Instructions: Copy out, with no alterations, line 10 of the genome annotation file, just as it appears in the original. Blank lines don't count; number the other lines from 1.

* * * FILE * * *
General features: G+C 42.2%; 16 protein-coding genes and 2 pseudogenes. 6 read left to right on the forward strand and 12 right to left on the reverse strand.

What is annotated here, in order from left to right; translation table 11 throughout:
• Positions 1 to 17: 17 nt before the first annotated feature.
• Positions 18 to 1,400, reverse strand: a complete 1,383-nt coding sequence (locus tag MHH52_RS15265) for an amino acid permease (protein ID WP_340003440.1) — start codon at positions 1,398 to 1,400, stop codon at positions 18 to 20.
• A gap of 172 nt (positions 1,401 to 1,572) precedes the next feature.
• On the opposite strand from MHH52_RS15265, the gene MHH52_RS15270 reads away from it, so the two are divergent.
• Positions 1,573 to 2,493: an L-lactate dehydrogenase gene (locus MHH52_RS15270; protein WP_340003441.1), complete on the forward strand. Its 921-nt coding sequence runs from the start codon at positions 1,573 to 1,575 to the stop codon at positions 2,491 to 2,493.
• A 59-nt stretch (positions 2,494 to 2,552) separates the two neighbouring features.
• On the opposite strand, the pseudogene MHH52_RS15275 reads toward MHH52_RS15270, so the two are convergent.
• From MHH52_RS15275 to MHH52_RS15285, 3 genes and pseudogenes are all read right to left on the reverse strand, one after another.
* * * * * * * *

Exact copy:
• From MHH52_RS15275 to MHH52_RS15285, 3 genes and pseudogenes are all read right to left on the reverse strand, one after another.